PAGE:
Of course the whole purpose of sexual reproduction is to deliberately scramble the DNA from both parents in order to create a brand new set of chromosome pairs for their offspring that are not just copies of the parental chromosomes. Studies show that about 85% of genetic variation in autosomal sequences occurs within rather than between populations. However it is the genetic variation between populations that is of the greatest interest when we wish to study their history. Because of this, population geneticists look for more stable pieces of DNA that are not disrupted by reproduction. These are of two radically different types, namely the non-recombining part of the Y chromosome and the mitochondrial DNA or mtDNA. A much higher 40% of the variations in the Y chromosome and 30% of the variations in mtDNA are found between populations. Each provides a different perspective on the genetic evolution of a particular population.

Y Chromosome Polymorphisms

By definition the Y chromosome is only carried by the male line. Although smaller than the other chromosomes, the Y chromosome is still enormous compared to the mtDNA. The reason that it carries so few genes is because most of it is composed of "junk" DNA. As such it is relatively unaffected by natural selection. The non-recombining part of the Y chromosome is passed on from father to son with little change apart from the introduction of genetic polymorphisms as a result of random mutations. The only problem with using the Y chromosome to study inheritance has been the practical difficulty of identifying a wide range of polymorphisms within it, although the application of special HPLC techniques has overcome some of this limitation in recent years.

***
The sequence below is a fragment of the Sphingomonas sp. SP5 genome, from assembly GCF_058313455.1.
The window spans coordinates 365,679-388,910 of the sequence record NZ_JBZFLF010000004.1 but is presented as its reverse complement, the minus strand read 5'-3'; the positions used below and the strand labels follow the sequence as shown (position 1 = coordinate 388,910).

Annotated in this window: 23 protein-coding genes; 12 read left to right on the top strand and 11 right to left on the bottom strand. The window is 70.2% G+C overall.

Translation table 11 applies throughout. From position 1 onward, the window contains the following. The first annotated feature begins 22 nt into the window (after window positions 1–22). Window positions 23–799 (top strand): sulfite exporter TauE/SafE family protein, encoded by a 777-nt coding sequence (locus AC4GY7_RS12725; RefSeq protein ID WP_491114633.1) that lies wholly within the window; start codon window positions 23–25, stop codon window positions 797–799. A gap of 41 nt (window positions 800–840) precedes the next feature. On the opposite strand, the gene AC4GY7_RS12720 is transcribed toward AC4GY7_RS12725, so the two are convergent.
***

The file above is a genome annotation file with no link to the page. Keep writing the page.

Y chromosome polymorphisms seem to be more affected by genetic drift and may give a better resolution between closely related populations where the time since their point of divergence has been relatively short.

mtDNA Polymorphisms

By contrast the mtDNA is carried by the female line. Although less than one thousandth the size of the DNA in the non-recombinant Y chromosome, polymorphisms are about 10 times more frequent in mtDNA than in autosome chromosomes.

Techniques and Applications

Population genetics is a highly statistical science and different numerical methods can be used to calculate the various properties of one or several populations. Our intention here is to cover the main analytical tools used in the published literature relating to Qaraqalpaq and the other Central Asian populations.